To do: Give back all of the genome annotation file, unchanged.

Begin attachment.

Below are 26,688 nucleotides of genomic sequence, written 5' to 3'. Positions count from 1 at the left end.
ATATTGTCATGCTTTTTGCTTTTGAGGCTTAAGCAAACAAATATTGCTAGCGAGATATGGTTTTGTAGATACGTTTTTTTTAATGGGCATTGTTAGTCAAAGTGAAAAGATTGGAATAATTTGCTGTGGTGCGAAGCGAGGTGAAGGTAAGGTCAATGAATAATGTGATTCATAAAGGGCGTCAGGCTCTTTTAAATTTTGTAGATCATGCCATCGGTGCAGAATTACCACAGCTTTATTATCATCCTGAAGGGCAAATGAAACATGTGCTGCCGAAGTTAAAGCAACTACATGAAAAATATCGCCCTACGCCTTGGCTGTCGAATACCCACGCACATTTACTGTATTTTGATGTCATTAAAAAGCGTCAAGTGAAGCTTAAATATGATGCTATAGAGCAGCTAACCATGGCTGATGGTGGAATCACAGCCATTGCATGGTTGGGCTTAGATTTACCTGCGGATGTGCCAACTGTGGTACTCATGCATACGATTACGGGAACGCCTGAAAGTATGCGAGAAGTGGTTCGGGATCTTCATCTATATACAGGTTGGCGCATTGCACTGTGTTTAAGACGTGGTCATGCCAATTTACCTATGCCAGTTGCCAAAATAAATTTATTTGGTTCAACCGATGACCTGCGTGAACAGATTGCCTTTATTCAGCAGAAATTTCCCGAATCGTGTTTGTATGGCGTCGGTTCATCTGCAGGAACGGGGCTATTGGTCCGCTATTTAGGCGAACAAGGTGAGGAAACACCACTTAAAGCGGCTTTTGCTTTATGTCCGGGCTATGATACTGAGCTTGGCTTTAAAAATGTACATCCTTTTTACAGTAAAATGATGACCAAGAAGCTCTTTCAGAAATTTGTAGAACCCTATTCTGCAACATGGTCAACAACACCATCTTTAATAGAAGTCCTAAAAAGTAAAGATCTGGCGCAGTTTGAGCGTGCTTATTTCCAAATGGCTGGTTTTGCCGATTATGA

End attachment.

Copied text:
Below are 26,688 nucleotides of genomic sequence, written 5' to 3'. Positions count from 1 at the left end.
ATATTGTCATGCTTTTTGCTTTTGAGGCTTAAGCAAACAAATATTGCTAGCGAGATATGGTTTTGTAGATACGTTTTTTTTAATGGGCATTGTTAGTCAAAGTGAAAAGATTGGAATAATTTGCTGTGGTGCGAAGCGAGGTGAAGGTAAGGTCAATGAATAATGTGATTCATAAAGGGCGTCAGGCTCTTTTAAATTTTGTAGATCATGCCATCGGTGCAGAATTACCACAGCTTTATTATCATCCTGAAGGGCAAATGAAACATGTGCTGCCGAAGTTAAAGCAACTACATGAAAAATATCGCCCTACGCCTTGGCTGTCGAATACCCACGCACATTTACTGTATTTTGATGTCATTAAAAAGCGTCAAGTGAAGCTTAAATATGATGCTATAGAGCAGCTAACCATGGCTGATGGTGGAATCACAGCCATTGCATGGTTGGGCTTAGATTTACCTGCGGATGTGCCAACTGTGGTACTCATGCATACGATTACGGGAACGCCTGAAAGTATGCGAGAAGTGGTTCGGGATCTTCATCTATATACAGGTTGGCGCATTGCACTGTGTTTAAGACGTGGTCATGCCAATTTACCTATGCCAGTTGCCAAAATAAATTTATTTGGTTCAACCGATGACCTGCGTGAACAGATTGCCTTTATTCAGCAGAAATTTCCCGAATCGTGTTTGTATGGCGTCGGTTCATCTGCAGGAACGGGGCTATTGGTCCGCTATTTAGGCGAACAAGGTGAGGAAACACCACTTAAAGCGGCTTTTGCTTTATGTCCGGGCTATGATACTGAGCTTGGCTTTAAAAATGTACATCCTTTTTACAGTAAAATGATGACCAAGAAGCTCTTTCAGAAATTTGTAGAACCCTATTCTGCAACATGGTCAACAACACCATCTTTAATAGAAGTCCTAAAAAGTAAAGATCTGGCGCAGTTTGAGCGTGCTTATTTCCAAATGGCTGGTTTTGCCGATTATGA